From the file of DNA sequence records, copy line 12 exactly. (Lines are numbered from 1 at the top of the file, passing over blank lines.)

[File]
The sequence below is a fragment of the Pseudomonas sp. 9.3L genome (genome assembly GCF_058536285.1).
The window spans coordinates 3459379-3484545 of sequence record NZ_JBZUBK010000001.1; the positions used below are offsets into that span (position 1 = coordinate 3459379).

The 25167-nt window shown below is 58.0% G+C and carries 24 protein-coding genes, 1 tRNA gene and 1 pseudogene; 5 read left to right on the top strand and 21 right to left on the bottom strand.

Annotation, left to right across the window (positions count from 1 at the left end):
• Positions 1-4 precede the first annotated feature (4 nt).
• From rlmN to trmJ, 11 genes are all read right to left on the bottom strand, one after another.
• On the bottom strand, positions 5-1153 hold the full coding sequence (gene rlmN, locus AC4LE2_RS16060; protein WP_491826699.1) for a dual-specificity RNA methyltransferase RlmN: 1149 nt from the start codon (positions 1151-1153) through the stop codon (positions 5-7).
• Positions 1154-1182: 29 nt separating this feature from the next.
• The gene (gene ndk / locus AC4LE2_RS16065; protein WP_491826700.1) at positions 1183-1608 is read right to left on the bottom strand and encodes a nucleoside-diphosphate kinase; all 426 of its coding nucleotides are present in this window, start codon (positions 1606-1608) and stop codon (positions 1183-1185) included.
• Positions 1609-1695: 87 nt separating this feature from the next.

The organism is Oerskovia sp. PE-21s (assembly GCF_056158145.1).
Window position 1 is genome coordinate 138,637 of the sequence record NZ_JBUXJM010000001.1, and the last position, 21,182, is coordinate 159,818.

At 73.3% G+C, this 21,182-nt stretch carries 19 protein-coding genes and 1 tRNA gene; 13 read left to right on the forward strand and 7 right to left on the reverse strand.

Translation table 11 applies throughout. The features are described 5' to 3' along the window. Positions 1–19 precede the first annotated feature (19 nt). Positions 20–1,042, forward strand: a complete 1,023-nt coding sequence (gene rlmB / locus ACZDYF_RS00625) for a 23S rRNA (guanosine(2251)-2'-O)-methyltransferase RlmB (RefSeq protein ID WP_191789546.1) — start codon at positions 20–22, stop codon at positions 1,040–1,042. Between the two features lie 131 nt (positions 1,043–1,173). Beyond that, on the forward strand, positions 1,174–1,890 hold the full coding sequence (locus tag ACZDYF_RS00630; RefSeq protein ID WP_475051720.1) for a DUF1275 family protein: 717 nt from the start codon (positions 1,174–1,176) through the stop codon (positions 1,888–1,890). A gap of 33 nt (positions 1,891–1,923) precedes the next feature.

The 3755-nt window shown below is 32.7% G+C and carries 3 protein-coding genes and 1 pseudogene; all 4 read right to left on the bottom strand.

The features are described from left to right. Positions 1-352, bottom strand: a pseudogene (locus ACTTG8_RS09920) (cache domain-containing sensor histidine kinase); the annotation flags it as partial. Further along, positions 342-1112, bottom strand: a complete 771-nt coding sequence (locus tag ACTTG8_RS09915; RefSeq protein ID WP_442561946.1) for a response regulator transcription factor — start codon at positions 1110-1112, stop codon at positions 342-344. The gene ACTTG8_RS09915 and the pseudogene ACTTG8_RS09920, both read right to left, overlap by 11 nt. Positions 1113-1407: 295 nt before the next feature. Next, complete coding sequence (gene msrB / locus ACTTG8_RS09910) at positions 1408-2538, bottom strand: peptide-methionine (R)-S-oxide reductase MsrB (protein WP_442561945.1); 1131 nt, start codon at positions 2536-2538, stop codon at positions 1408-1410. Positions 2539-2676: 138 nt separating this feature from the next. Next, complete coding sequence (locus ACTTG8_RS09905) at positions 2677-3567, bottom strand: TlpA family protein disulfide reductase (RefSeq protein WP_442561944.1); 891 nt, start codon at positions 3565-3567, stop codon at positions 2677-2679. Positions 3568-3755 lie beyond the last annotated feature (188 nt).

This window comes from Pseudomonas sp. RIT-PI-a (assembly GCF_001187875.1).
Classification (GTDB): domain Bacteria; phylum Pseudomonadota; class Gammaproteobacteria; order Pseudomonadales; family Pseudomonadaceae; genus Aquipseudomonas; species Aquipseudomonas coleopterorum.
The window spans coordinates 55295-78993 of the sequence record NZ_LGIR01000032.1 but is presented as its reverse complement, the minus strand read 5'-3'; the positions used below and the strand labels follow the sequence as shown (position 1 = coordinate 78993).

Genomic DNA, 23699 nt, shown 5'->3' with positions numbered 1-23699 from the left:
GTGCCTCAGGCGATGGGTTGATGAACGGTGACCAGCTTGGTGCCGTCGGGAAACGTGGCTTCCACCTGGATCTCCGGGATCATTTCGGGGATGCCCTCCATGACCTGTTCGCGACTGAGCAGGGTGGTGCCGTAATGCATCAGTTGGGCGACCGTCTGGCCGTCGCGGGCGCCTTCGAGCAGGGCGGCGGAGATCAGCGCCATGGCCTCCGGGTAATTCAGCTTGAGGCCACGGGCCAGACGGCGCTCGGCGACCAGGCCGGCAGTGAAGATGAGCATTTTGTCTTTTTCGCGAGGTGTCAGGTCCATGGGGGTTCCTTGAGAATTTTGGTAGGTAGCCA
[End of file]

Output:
Window position 1 is genome coordinate 138,637 of the sequence record NZ_JBUXJM010000001.1, and the last position, 21,182, is coordinate 159,818.